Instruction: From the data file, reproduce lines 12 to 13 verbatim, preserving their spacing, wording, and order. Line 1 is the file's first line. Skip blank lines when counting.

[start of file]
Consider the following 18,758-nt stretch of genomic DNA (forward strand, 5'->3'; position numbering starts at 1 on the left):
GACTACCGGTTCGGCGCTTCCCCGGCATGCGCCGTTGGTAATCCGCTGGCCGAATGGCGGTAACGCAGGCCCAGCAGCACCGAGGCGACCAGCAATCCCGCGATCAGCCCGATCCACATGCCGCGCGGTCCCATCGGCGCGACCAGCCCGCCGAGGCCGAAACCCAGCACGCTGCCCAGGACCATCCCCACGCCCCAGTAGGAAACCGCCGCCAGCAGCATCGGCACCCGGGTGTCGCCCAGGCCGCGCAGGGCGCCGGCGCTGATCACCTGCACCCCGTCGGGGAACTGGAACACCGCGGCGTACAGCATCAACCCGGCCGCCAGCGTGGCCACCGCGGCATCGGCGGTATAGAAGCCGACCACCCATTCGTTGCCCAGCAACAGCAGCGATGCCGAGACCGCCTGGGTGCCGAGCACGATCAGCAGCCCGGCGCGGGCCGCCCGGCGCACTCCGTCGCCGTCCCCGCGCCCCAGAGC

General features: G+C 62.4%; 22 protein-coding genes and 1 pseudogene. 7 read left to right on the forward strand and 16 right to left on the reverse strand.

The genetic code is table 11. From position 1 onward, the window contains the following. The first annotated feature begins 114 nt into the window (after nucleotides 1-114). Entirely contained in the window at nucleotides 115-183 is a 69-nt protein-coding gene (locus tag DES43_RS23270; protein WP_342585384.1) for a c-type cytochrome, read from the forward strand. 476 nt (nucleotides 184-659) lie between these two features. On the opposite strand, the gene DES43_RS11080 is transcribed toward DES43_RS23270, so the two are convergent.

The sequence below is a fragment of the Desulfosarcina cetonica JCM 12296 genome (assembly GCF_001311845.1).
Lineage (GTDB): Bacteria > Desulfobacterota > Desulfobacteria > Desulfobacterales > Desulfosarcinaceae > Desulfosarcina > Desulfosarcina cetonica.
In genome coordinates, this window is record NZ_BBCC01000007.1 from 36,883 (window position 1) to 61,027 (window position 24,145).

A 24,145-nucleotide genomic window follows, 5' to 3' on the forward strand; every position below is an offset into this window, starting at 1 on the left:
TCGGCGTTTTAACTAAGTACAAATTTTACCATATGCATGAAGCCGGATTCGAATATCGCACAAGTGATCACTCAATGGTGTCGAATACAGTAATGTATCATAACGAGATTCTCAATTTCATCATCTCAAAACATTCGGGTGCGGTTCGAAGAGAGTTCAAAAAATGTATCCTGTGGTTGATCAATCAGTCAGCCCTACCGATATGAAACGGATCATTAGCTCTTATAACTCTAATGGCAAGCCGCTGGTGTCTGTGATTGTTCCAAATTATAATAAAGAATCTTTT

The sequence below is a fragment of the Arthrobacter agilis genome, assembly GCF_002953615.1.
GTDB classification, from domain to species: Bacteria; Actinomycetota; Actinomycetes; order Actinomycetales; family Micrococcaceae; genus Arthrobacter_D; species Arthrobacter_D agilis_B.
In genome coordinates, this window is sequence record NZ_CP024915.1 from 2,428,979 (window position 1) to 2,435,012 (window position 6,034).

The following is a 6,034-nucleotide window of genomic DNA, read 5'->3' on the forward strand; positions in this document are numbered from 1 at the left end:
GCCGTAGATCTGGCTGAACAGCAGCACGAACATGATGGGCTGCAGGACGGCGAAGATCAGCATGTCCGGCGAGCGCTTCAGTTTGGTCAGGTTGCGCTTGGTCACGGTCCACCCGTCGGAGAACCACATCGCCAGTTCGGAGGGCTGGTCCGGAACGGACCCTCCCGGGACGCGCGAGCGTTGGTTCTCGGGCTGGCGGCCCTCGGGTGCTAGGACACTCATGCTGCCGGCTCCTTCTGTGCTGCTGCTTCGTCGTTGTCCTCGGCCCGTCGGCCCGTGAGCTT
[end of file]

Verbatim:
In genome coordinates, this window is sequence record NZ_CP024915.1 from 2,428,979 (window position 1) to 2,435,012 (window position 6,034).

The following is a 6,034-nucleotide window of genomic DNA, read 5'->3' on the forward strand; positions in this document are numbered from 1 at the left end: